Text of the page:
NOTE BLUE or POEM FOR EIGHTIES BABIES
(~also for T.P., 1950-2010)
If it’s Teddy singing it—don’t leave me
this way—it’s not that version of the song
your parents spun themselves through, becoming
one of those strobe-lit dervishes. Listen
as it pounds. Think of them not dancing but stilled
in a corner, buttressed by their own sweat
and clairvoyant uncertainty. Every plea
and atonement that reaches
sweet and hard from Teddy’s vocal folds
is ambivalent towards their present’s
travails—the night humid and reduced to tissue
paper’s fragility. It’s June, 1976, years before
code like mother and father—before either
is prepared to admit they could never imagine
the uphill slope of love after disco
wore its vinyl tongue unfurrowed
and the babies—babies that began
as mere exchanges
of pheromones on a dance floor—
began falling into their young laps.
It isn’t your fault. You did not stop the music.
Or if you did, it was Thelma Houston’s cover,
not this bearded prayer of negative capability—
the pleaseplease under each footstep your parents took
beyond the cusp realizing that nothing so good
could stay that good so long.
© Kyle Dargan. Printed by permission of the author.
Kyle Dargan is an Assistant Professor of literature and creative writing at American University in Washington, D.C. He is the author of three collections of poetry, most recently Logorrhea Dementia (University of Georgia Press, 2010), and the founding editor of the online review POST NO ILLS.
A&A poetry editor Lisa Russ Spaar notes: Dargan has been praised, in the New York Times and elsewhere, as a poet with a hip, original take on the ways in which musical textures stalk the language and culture of poems. This rich, nostalgic, forgiving piece – part address to the speaker’s brother and sister children of the 1980s, part portrait of the unwitting disco-gen parents who created them, part elegy to the magnificent drummer and vocalist Teddy Pendergrass, who passed earlier this year – reveals another of Dargan’s poetic gifts: a kinetic stereoscopy that allows, in any one poem, a provocative conflation of personal and public histories, of past and present situations (“If it’s Teddy singing it—don’t leave me / this way—it’s not that version of the song / your parents spun themselves through, becoming / one of those strobe-lit dervishes” . . . but rather “Thelma Houston’s cover” that by the mid-70s defined the disco craze). In this way, Dargan manages to conjure vividly the parents both before they were parents -- in strobe-lit, pheromone-driven dancefloor heat – and later, on the “the uphill slope of love after disco” into parenthood and responsibility. The poem also invites the reader – implicated in the “you” of “Eighties Babies” the poem addresses – to attend to the vulnerability tissued within the syncopated clubglitz soundtrack of that earlier parental generation, and to find there origins of mutual, cross-generational desire, disillusionment, and need for absolution (“It isn’t your fault”). All generations do the best they can with what they inherit, and I love how the poem enacts a kind of (un)“covering” as it moves among its players, Pendergrass and Houston included. Because of Dargan’s pop-cultural breadth and savvy, I rarely read one of his poems without subsequently seeking out a book, an historical figure, a song he’s mentioned. If you can locate your Harold Melvin & the Blue Notes Wake Up Everybody LP (or check it out on YouTube), with Pendergrass on vocals, “Don’t Leave Me This Way” is worth a spin. There’s so much poetry even in the humming with which Pendergrass starts off and in the rap with which he concludes the song. I confess having had to interrupt the writing of this comment several times in order to dance to the “bearded prayer of negative capability” that saturates the yearning bridge of that song, Dargan’s poem, perhaps all art.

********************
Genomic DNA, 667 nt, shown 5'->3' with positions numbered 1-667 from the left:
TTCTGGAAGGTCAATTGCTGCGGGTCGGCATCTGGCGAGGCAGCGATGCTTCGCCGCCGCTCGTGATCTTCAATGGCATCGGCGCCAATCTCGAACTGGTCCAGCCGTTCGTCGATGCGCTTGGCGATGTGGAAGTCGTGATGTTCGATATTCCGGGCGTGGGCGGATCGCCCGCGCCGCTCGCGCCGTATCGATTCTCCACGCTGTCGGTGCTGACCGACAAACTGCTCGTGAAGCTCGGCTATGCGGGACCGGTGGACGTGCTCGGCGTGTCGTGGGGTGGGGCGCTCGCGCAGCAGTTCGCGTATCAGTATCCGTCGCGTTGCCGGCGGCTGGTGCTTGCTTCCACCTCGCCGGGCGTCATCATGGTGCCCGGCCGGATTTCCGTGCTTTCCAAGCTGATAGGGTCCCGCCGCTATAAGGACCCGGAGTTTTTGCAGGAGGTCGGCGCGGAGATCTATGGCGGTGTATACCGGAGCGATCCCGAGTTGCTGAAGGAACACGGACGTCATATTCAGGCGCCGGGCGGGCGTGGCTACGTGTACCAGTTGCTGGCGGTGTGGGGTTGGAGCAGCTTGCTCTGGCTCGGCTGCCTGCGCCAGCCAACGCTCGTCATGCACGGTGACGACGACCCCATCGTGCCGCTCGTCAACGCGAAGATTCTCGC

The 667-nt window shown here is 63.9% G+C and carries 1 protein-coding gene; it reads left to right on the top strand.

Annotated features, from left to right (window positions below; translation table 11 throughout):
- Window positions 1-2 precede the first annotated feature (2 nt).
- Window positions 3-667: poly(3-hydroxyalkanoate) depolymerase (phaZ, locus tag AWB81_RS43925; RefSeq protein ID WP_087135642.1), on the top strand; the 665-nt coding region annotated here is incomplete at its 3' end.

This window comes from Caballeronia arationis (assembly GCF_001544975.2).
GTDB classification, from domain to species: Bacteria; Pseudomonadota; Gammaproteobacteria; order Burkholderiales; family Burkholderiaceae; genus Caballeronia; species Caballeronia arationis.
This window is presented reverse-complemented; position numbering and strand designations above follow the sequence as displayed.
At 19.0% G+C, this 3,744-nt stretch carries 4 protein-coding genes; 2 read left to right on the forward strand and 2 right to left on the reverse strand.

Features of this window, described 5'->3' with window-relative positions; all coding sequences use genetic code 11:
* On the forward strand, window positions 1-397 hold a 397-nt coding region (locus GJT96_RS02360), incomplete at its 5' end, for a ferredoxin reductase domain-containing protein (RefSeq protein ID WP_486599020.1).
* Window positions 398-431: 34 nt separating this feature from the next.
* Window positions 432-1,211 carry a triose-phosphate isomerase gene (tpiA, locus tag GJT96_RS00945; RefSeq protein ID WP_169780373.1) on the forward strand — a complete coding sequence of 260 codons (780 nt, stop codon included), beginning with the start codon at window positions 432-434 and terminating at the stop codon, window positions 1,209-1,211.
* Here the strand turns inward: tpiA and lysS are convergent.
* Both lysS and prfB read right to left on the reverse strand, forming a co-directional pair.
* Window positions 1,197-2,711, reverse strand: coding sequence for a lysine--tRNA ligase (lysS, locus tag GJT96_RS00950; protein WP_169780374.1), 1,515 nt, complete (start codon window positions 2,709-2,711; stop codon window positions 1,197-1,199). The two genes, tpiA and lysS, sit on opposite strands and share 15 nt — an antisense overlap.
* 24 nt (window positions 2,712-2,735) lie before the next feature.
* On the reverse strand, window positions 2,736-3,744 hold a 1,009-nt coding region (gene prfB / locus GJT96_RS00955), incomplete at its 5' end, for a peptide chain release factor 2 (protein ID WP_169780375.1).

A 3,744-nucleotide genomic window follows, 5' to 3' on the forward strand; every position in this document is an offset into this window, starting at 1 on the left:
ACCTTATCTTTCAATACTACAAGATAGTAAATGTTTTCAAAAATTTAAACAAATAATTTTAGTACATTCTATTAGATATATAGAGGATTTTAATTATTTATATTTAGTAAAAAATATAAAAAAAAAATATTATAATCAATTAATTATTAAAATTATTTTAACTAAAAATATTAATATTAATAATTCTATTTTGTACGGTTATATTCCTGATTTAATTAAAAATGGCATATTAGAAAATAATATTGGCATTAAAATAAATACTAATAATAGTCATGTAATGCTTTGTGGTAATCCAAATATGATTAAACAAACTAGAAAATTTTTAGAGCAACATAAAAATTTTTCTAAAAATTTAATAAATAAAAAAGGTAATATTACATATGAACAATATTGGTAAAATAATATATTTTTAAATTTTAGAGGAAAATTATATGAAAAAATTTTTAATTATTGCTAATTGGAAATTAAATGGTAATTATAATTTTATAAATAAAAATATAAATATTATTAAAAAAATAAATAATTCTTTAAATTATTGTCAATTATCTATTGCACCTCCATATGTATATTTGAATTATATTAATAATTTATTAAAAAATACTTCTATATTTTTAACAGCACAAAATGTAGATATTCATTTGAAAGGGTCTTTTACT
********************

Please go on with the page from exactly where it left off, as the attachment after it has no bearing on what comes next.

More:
(Arts & Academe illustration incorporating promo photo of Teddy Pendergrass and images by Flickr users Thunderchild7 and Sabrina Campagna)